Concerns over council tax veto plans

PARISH and town authorities could be forced to cut back on vital community projects if government plans allowing people to vote against excessive council tax rises go-ahead, it has been warned.

The Suffolk Association of Local Councils (SALC) has spoken out about Whitehall proposals that would allow members of the public to hold a referendum and veto large tax hikes.

While they believe this is sensible for district and county authorities – which already receive extra funding through central government and the likes of business rates - they feel it would severely harm the work of parish and town councils, which do not have large sources of income.

They fear it could mean they are less reluctant to take on community projects which require a rise in the precept because they are concerned about the chance and potential cost of a referendum.

It could also cause problems if the authority needs to increase spending in an emergency, for example if they have to repair the roof of a village hall, SALC claim.

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The new coalition government is currently consulting on a paper which if made law could see members of the public call for local referendums to veto excessive council tax increases.

Shona Bendix, chief executive officer with SALC, has now written to the county’s MPs on behalf of parish and local councils.

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The letter says while they are aware of the particular concerns the government has in relation to the more expensive principal local authorities – district and county councils – the effect of these proposals on local town and parish councils is “cumbersome, costly and counter-productive” to communities.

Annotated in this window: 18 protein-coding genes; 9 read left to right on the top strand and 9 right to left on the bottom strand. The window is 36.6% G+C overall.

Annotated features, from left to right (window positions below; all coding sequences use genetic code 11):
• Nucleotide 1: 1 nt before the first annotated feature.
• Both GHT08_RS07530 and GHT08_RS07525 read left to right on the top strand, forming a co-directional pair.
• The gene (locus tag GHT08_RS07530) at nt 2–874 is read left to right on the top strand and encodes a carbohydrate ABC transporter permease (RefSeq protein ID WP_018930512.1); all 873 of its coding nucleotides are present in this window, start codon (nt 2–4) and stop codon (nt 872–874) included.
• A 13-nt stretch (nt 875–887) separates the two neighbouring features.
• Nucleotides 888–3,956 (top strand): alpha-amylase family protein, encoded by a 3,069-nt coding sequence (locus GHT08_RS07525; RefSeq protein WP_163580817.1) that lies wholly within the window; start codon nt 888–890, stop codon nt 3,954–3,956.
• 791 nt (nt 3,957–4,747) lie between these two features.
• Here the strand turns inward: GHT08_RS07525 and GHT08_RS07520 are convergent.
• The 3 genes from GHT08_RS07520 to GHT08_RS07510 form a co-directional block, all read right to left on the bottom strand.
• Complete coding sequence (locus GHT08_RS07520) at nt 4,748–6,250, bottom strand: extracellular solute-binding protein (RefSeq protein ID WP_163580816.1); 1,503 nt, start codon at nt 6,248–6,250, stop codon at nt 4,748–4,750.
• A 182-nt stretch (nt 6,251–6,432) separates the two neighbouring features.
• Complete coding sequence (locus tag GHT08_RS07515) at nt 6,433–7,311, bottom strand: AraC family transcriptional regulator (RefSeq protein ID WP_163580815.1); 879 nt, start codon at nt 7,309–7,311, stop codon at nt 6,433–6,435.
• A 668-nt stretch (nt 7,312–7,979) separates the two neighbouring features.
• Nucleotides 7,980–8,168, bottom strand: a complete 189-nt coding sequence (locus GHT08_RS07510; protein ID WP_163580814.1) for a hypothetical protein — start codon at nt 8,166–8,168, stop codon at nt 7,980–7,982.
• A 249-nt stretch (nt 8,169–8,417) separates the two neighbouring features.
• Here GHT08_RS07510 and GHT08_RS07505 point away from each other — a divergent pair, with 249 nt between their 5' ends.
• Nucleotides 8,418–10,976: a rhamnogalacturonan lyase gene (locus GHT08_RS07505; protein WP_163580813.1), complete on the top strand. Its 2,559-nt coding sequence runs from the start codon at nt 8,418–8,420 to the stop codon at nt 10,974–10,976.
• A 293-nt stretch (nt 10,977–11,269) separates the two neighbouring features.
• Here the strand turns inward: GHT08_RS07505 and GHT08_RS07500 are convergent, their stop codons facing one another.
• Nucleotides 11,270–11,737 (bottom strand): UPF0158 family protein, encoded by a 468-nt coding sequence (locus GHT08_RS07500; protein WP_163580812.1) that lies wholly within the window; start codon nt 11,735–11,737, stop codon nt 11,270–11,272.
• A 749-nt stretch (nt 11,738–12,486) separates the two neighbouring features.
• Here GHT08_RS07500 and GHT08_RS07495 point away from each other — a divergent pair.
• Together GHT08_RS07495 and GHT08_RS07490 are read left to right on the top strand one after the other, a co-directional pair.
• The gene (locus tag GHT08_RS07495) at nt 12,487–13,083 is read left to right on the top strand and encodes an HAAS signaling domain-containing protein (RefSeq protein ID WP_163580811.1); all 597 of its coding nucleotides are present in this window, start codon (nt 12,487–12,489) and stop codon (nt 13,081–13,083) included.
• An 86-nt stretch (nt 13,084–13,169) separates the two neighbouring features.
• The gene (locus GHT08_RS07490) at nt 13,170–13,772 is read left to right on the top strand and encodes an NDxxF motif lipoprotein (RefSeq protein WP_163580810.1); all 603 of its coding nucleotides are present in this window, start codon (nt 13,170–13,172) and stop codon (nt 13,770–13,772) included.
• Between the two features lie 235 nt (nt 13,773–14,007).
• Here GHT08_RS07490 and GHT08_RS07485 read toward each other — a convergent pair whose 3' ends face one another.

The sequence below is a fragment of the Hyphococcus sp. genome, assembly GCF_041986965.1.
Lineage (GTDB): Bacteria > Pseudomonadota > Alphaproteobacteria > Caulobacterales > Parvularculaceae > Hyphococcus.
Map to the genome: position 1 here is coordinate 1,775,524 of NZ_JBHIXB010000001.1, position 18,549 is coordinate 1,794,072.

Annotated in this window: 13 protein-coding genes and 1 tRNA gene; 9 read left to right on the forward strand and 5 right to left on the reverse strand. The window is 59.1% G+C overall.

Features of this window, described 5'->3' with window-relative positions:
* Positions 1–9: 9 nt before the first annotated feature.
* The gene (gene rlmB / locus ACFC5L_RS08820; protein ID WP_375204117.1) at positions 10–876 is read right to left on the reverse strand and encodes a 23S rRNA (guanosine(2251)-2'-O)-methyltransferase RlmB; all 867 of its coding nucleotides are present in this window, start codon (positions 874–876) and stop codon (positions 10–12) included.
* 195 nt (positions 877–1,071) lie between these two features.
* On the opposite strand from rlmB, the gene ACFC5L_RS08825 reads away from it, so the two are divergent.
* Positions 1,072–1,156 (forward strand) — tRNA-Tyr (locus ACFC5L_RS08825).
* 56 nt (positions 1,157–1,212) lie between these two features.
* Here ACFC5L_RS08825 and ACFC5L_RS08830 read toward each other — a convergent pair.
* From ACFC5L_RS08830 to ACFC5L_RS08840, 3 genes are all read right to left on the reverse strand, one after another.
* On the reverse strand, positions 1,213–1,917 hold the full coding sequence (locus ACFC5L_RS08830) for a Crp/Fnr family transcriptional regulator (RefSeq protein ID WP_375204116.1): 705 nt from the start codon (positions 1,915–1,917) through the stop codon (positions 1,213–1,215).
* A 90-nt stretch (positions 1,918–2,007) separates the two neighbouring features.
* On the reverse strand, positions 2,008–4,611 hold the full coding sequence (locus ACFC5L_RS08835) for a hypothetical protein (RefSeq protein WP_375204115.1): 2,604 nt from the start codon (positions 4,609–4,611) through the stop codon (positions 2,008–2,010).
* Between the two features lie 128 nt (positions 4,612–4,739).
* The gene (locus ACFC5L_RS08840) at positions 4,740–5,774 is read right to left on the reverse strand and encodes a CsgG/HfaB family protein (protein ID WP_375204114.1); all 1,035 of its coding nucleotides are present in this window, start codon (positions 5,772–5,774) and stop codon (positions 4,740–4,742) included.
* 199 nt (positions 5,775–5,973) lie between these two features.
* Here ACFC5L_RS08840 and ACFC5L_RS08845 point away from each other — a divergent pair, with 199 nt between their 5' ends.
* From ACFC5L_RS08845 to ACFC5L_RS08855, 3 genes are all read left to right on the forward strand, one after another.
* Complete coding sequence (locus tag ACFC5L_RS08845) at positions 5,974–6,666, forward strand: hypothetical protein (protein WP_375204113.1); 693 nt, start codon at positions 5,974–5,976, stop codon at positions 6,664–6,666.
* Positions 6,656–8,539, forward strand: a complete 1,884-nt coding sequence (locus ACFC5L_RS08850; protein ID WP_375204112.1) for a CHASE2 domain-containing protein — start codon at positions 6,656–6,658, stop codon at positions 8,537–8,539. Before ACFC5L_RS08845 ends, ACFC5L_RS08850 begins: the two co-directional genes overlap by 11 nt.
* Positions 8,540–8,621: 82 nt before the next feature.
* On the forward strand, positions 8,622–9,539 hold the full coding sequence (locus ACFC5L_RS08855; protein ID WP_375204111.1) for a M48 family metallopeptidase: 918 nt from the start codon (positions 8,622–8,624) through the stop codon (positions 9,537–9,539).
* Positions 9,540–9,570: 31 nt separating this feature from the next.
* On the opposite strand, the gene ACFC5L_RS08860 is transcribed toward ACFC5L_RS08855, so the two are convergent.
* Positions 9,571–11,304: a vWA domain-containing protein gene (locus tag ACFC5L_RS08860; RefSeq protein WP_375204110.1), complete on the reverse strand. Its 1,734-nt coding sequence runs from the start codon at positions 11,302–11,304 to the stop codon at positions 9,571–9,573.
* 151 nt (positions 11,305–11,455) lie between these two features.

“One of the aims of the proposals is to tackle centralisation and yet the one tier of local government that is already very accountable and embedded within the communities it serves and could provide the desired strengthened community voice will have less freedom to act for its community,” the letter says.

“Local councils do not have the comprehensive funding and expenditure streams of the other tiers of local government and their reserves are modest which means they are singularly vulnerable to fluctuating and legislative demands.

“As their role is to serve the community they need the flexibility to act for their local community as and when the need arises and raise the precept accordingly.

“Knowing the cost of a referendum would be automatically incurred if a community project proceeds, will mean in many cases that local councils are deterred from taking them on.”

SALC - which is calling for all local councils to be consulted about the plans - fear the threat and cost of a referendum might also put in jeopardy the optional expenditure of local councils to provide annual grants to voluntary and community groups.

“One of the problems is that the automatic deeming of certain precept levels as ‘excessive’ is a technical and reactive centralised assumption whereas providing an option for communities to challenge precepts would be a more intelligent, grass-roots led process,” the letter adds.

Last night Sue Brotherwood, clerk to Sudbury Town Council, said they were broadly supportive of SALC’s comments .

She said the government’s plans would mean local people had more say about their communities.

“It will stop people running away and spending what they like,” she said. “However the plans have to be very carefully thought through because on the other hand you do not want people to stifle necessary improvements or repairs.”

A spokesman for the Department of Communities and Local Government declined comment, saying the policy was still in its consultation stage and no final details had been agreed.

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